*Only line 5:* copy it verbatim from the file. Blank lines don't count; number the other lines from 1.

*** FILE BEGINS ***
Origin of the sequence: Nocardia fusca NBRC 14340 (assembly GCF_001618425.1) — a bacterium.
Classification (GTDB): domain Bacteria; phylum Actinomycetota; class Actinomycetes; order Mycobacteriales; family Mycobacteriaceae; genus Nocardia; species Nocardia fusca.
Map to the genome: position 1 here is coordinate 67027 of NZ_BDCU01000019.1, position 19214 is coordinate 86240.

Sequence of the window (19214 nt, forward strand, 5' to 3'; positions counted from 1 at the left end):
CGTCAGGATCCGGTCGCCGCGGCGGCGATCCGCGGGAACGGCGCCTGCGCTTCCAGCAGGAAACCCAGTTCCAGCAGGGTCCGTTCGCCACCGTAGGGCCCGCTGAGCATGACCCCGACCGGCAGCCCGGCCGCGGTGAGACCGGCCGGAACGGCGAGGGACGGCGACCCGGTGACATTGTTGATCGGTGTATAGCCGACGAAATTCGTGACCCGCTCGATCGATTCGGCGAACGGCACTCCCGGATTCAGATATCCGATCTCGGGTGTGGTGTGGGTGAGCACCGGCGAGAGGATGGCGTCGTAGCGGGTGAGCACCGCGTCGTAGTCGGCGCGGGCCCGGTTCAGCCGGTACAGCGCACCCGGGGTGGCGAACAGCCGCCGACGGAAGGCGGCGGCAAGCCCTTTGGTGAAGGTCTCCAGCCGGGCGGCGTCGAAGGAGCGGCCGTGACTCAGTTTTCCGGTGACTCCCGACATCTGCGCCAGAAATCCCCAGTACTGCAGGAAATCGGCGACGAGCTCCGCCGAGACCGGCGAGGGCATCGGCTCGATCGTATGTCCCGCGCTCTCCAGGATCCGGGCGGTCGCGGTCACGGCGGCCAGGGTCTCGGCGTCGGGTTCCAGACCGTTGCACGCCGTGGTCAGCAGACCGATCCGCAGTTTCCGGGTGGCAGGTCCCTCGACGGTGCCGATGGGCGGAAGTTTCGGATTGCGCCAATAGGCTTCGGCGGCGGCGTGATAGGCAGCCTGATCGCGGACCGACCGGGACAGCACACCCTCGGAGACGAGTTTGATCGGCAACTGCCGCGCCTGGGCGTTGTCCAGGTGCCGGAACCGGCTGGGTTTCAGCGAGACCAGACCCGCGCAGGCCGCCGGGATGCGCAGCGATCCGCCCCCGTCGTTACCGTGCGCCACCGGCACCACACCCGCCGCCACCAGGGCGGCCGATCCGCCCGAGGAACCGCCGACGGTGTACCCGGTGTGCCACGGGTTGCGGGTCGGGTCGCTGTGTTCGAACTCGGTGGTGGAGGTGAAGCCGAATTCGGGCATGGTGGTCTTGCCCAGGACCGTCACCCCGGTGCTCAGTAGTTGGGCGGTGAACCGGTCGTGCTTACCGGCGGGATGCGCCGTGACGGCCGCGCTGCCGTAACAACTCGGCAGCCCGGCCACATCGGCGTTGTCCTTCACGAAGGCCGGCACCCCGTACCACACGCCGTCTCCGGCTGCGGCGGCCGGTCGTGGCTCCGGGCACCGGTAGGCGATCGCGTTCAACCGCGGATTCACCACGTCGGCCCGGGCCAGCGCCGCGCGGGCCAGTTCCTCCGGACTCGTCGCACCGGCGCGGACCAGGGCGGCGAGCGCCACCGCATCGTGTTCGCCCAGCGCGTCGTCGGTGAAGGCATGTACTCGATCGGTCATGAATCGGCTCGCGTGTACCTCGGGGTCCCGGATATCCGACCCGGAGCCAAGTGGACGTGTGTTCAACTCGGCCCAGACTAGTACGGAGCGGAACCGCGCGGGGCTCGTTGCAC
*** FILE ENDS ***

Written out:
CGTCAGGATCCGGTCGCCGCGGCGGCGATCCGCGGGAACGGCGCCTGCGCTTCCAGCAGGAAACCCAGTTCCAGCAGGGTCCGTTCGCCACCGTAGGGCCCGCTGAGCATGACCCCGACCGGCAGCCCGGCCGCGGTGAGACCGGCCGGAACGGCGAGGGACGGCGACCCGGTGACATTGTTGATCGGTGTATAGCCGACGAAATTCGTGACCCGCTCGATCGATTCGGCGAACGGCACTCCCGGATTCAGATATCCGATCTCGGGTGTGGTGTGGGTGAGCACCGGCGAGAGGATGGCGTCGTAGCGGGTGAGCACCGCGTCGTAGTCGGCGCGGGCCCGGTTCAGCCGGTACAGCGCACCCGGGGTGGCGAACAGCCGCCGACGGAAGGCGGCGGCAAGCCCTTTGGTGAAGGTCTCCAGCCGGGCGGCGTCGAAGGAGCGGCCGTGACTCAGTTTTCCGGTGACTCCCGACATCTGCGCCAGAAATCCCCAGTACTGCAGGAAATCGGCGACGAGCTCCGCCGAGACCGGCGAGGGCATCGGCTCGATCGTATGTCCCGCGCTCTCCAGGATCCGGGCGGTCGCGGTCACGGCGGCCAGGGTCTCGGCGTCGGGTTCCAGACCGTTGCACGCCGTGGTCAGCAGACCGATCCGCAGTTTCCGGGTGGCAGGTCCCTCGACGGTGCCGATGGGCGGAAGTTTCGGATTGCGCCAATAGGCTTCGGCGGCGGCGTGATAGGCAGCCTGATCGCGGACCGACCGGGACAGCACACCCTCGGAGACGAGTTTGATCGGCAACTGCCGCGCCTGGGCGTTGTCCAGGTGCCGGAACCGGCTGGGTTTCAGCGAGACCAGACCCGCGCAGGCCGCCGGGATGCGCAGCGATCCGCCCCCGTCGTTACCGTGCGCCACCGGCACCACACCCGCCGCCACCAGGGCGGCCGATCCGCCCGAGGAACCGCCGACGGTGTACCCGGTGTGCCACGGGTTGCGGGTCGGGTCGCTGTGTTCGAACTCGGTGGTGGAGGTGAAGCCGAATTCGGGCATGGTGGTCTTGCCCAGGACCGTCACCCCGGTGCTCAGTAGTTGGGCGGTGAACCGGTCGTGCTTACCGGCGGGATGCGCCGTGACGGCCGCGCTGCCGTAACAACTCGGCAGCCCGGCCACATCGGCGTTGTCCTTCACGAAGGCCGGCACCCCGTACCACACGCCGTCTCCGGCTGCGGCGGCCGGTCGTGGCTCCGGGCACCGGTAGGCGATCGCGTTCAACCGCGGATTCACCACGTCGGCCCGGGCCAGCGCCGCGCGGGCCAGTTCCTCCGGACTCGTCGCACCGGCGCGGACCAGGGCGGCGAGCGCCACCGCATCGTGTTCGCCCAGCGCGTCGTCGGTGAAGGCATGTACTCGATCGGTCATGAATCGGCTCGCGTGTACCTCGGGGTCCCGGATATCCGACCCGGAGCCAAGTGGACGTGTGTTCAACTCGGCCCAGACTAGTACGGAGCGGAACCGCGCGGGGCTCGTTGCAC